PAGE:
Stephen Hough plays a C Bechstein Model D for this Schubert recording, and although the booklet notes don’t reveal the reasons for his choice, there are clues in the sound. There’s an intimacy to the instrument that suits the introspection of the G major Sonata, D894 and its upper register has a lovely ringing quality for the cantabile Sonata in A major, D664. In short, Hough’s decision works well. And if he doesn’t go as far as Andras Schiff, who recorded Schubert on a mellow fortepiano, Hough’s light pedalling and nimble, clean articulation evokes the spirit of an earlier world of keyboards.
In Hough’s hands, this is Schubert for the salon rather than the concert hall, superbly captured by Hyperion. The elegant restraint of Hough’s playing highlights the Classical lines of Schubert’s music. The G major Sonata, as Misha Donat’s excellent booklet notes point out, is an intimate work, in which each movement ends quietly. Hough captures that subdued mood, with lilting grace in the Menuetto and soft insistence in the finale. Yet for all this performance’s gentle poise, I feel there’s a rapt quality that is missing. I was left uncertain if this is truly the music of Hough’s heart.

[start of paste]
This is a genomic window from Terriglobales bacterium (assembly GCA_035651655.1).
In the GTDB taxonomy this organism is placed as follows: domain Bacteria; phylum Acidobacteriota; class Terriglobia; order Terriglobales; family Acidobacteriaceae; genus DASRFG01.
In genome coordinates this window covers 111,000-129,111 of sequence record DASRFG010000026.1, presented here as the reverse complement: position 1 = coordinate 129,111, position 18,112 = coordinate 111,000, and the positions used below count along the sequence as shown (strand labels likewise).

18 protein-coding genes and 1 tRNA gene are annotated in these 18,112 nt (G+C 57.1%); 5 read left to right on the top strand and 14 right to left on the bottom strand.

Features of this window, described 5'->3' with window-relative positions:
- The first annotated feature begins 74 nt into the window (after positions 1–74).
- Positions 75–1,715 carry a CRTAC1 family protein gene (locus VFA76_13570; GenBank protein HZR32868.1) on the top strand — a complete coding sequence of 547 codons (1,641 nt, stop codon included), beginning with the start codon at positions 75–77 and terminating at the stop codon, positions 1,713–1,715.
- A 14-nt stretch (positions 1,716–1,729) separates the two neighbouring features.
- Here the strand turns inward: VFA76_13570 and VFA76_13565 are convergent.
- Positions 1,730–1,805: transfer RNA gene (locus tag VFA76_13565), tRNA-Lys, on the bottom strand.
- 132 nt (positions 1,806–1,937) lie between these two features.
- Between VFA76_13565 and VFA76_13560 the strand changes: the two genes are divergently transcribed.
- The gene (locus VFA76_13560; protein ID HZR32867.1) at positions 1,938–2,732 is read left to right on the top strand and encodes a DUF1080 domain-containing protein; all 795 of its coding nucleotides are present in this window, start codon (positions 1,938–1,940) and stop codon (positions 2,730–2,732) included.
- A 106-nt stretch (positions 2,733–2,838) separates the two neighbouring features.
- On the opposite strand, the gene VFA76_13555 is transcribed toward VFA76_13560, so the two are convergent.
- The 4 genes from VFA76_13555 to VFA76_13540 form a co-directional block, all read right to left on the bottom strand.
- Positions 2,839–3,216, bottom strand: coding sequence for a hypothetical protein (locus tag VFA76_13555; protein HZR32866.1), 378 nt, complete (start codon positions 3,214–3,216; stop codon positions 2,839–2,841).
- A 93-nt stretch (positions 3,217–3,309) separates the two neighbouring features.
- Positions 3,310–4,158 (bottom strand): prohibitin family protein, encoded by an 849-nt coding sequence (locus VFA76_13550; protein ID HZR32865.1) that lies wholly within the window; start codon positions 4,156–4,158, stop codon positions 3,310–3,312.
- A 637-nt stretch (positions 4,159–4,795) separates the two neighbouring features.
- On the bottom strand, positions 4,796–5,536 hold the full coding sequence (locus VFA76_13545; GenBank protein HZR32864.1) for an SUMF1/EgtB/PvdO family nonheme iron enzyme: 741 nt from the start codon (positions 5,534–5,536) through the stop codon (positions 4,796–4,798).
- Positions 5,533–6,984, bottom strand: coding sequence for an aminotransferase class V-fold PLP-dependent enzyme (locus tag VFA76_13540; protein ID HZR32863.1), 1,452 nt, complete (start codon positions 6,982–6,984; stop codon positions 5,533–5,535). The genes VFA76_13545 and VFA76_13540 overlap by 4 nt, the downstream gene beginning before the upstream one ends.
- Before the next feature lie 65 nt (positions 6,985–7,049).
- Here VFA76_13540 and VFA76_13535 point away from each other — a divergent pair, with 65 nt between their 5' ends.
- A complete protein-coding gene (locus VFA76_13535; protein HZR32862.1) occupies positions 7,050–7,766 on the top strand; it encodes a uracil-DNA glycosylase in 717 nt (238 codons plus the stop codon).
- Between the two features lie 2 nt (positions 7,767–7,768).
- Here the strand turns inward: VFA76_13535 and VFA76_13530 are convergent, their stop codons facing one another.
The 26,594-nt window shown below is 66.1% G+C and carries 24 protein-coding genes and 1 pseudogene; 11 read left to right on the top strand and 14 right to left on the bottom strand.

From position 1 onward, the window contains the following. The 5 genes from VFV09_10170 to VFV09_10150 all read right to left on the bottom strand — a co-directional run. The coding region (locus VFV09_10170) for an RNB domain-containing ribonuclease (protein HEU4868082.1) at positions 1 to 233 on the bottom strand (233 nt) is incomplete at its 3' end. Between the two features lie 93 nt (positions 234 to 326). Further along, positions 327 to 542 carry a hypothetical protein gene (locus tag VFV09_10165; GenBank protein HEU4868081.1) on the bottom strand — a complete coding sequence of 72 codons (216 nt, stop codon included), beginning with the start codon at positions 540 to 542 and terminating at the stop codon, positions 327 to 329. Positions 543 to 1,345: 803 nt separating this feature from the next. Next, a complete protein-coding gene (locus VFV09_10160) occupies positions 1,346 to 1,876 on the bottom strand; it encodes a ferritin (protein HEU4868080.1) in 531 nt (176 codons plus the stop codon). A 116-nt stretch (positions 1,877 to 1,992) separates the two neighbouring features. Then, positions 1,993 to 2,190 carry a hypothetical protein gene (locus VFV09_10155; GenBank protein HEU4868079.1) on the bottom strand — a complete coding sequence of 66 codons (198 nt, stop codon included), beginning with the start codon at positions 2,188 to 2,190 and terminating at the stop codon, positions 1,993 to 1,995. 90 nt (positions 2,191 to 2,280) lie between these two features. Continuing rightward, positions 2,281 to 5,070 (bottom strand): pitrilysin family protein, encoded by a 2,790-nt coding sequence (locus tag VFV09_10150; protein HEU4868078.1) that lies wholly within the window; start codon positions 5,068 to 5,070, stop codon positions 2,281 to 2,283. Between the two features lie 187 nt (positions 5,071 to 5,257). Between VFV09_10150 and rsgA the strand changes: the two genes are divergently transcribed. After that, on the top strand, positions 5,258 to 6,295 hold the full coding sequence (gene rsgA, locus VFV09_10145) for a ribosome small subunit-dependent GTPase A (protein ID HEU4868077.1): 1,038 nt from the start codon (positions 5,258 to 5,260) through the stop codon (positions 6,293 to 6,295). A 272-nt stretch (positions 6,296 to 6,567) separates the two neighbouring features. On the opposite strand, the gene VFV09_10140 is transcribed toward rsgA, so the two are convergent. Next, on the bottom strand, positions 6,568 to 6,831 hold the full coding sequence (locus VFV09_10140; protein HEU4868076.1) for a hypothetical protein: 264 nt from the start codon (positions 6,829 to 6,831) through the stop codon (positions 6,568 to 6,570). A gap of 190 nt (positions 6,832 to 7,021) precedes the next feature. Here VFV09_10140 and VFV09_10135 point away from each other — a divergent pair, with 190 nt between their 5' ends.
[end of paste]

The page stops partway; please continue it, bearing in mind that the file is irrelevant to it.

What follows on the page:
That, however, may be a purely subjective reaction, because objectively Hough offers musicianship of the finest order. And after the fleeting Sonata in E minor fragment, Hough makes the Sonata in A major, D664 all beguiling simplicity. He sings in the Allegro moderato, muses in the Andante and dances in the finale. It’s a graceful delight.